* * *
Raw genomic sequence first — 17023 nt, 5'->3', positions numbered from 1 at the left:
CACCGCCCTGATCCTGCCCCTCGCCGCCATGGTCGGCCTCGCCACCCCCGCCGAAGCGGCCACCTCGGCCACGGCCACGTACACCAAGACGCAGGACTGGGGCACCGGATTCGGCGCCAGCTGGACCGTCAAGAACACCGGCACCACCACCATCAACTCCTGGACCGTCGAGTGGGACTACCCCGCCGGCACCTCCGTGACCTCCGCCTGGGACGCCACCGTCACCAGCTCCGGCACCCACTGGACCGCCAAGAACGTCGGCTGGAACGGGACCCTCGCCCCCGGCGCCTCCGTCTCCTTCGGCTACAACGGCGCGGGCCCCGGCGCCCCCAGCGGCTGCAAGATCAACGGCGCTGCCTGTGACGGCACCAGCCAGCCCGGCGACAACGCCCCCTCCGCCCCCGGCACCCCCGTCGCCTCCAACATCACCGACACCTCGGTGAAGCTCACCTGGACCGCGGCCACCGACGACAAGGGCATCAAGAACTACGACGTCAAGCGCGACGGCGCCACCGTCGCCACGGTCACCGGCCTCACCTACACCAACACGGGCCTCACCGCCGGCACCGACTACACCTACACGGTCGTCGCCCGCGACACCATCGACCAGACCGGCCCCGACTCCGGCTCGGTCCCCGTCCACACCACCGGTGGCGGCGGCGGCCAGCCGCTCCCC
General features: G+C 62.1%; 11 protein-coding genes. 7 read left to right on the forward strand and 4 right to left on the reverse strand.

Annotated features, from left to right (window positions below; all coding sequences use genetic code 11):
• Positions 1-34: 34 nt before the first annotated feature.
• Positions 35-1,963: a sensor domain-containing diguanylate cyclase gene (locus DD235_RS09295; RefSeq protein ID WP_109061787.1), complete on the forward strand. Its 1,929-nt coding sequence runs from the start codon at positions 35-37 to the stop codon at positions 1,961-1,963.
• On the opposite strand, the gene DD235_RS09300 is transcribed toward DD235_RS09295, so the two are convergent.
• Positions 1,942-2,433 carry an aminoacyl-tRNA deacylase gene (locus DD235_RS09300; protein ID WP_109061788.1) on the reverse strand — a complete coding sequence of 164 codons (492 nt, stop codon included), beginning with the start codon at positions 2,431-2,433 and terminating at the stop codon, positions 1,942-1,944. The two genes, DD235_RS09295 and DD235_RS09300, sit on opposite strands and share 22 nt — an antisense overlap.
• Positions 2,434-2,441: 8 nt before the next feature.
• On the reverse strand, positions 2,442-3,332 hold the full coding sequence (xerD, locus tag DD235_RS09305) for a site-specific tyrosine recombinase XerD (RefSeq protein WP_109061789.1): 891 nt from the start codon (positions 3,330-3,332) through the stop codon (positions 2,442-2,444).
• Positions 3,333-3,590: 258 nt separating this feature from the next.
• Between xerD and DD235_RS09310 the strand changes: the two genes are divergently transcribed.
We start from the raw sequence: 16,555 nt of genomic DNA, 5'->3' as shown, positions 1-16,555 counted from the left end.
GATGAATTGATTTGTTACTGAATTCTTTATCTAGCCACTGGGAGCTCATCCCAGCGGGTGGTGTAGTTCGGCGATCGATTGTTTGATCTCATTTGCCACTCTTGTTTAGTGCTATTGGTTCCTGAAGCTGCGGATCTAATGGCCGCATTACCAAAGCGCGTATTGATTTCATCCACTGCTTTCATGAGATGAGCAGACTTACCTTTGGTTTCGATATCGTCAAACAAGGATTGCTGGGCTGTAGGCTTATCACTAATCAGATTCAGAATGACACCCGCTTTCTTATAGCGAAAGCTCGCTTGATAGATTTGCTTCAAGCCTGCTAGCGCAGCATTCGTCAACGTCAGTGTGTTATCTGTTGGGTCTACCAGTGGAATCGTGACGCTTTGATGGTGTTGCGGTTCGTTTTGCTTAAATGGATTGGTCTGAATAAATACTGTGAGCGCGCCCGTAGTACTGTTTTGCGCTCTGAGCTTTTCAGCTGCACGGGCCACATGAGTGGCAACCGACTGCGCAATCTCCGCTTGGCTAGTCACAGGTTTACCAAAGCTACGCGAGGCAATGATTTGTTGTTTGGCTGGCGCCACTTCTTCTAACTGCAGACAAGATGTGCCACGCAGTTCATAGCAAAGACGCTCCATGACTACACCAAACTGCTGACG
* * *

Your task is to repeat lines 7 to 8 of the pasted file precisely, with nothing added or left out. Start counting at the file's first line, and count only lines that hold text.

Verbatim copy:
• On the opposite strand, the gene DD235_RS09300 is transcribed toward DD235_RS09295, so the two are convergent.
• Positions 1,942-2,433 carry an aminoacyl-tRNA deacylase gene (locus DD235_RS09300; protein ID WP_109061788.1) on the reverse strand — a complete coding sequence of 164 codons (492 nt, stop codon included), beginning with the start codon at positions 2,431-2,433 and terminating at the stop codon, positions 1,942-1,944. The two genes, DD235_RS09295 and DD235_RS09300, sit on opposite strands and share 22 nt — an antisense overlap.